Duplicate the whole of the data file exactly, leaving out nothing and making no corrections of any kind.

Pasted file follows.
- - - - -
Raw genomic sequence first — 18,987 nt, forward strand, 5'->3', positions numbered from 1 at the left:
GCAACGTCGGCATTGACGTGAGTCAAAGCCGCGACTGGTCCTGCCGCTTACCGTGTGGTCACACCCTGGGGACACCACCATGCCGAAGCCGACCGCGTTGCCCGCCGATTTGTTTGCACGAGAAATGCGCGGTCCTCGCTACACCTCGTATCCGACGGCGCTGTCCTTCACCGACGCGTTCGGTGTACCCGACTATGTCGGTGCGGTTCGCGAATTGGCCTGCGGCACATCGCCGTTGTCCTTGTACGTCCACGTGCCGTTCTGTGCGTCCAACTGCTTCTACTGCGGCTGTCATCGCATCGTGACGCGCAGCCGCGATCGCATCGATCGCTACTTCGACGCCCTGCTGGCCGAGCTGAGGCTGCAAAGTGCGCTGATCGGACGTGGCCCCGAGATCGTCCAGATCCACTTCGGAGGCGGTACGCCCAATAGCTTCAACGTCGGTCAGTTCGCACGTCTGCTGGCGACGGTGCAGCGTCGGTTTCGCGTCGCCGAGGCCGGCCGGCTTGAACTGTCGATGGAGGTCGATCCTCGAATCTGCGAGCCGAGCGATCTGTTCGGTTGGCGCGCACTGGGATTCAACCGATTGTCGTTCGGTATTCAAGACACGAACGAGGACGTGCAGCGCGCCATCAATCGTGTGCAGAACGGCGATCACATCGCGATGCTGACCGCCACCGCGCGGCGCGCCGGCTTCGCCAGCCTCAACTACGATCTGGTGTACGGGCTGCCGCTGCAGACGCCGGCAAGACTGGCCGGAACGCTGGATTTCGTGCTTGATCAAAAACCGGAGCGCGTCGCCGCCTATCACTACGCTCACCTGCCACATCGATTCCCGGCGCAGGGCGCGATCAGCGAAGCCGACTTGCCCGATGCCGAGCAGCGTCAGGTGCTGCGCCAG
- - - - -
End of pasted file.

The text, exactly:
Raw genomic sequence first — 18,987 nt, forward strand, 5'->3', positions numbered from 1 at the left:
GCAACGTCGGCATTGACGTGAGTCAAAGCCGCGACTGGTCCTGCCGCTTACCGTGTGGTCACACCCTGGGGACACCACCATGCCGAAGCCGACCGCGTTGCCCGCCGATTTGTTTGCACGAGAAATGCGCGGTCCTCGCTACACCTCGTATCCGACGGCGCTGTCCTTCACCGACGCGTTCGGTGTACCCGACTATGTCGGTGCGGTTCGCGAATTGGCCTGCGGCACATCGCCGTTGTCCTTGTACGTCCACGTGCCGTTCTGTGCGTCCAACTGCTTCTACTGCGGCTGTCATCGCATCGTGACGCGCAGCCGCGATCGCATCGATCGCTACTTCGACGCCCTGCTGGCCGAGCTGAGGCTGCAAAGTGCGCTGATCGGACGTGGCCCCGAGATCGTCCAGATCCACTTCGGAGGCGGTACGCCCAATAGCTTCAACGTCGGTCAGTTCGCACGTCTGCTGGCGACGGTGCAGCGTCGGTTTCGCGTCGCCGAGGCCGGCCGGCTTGAACTGTCGATGGAGGTCGATCCTCGAATCTGCGAGCCGAGCGATCTGTTCGGTTGGCGCGCACTGGGATTCAACCGATTGTCGTTCGGTATTCAAGACACGAACGAGGACGTGCAGCGCGCCATCAATCGTGTGCAGAACGGCGATCACATCGCGATGCTGACCGCCACCGCGCGGCGCGCCGGCTTCGCCAGCCTCAACTACGATCTGGTGTACGGGCTGCCGCTGCAGACGCCGGCAAGACTGGCCGGAACGCTGGATTTCGTGCTTGATCAAAAACCGGAGCGCGTCGCCGCCTATCACTACGCTCACCTGCCACATCGATTCCCGGCGCAGGGCGCGATCAGCGAAGCCGACTTGCCCGATGCCGAGCAGCGTCAGGTGCTGCGCCAG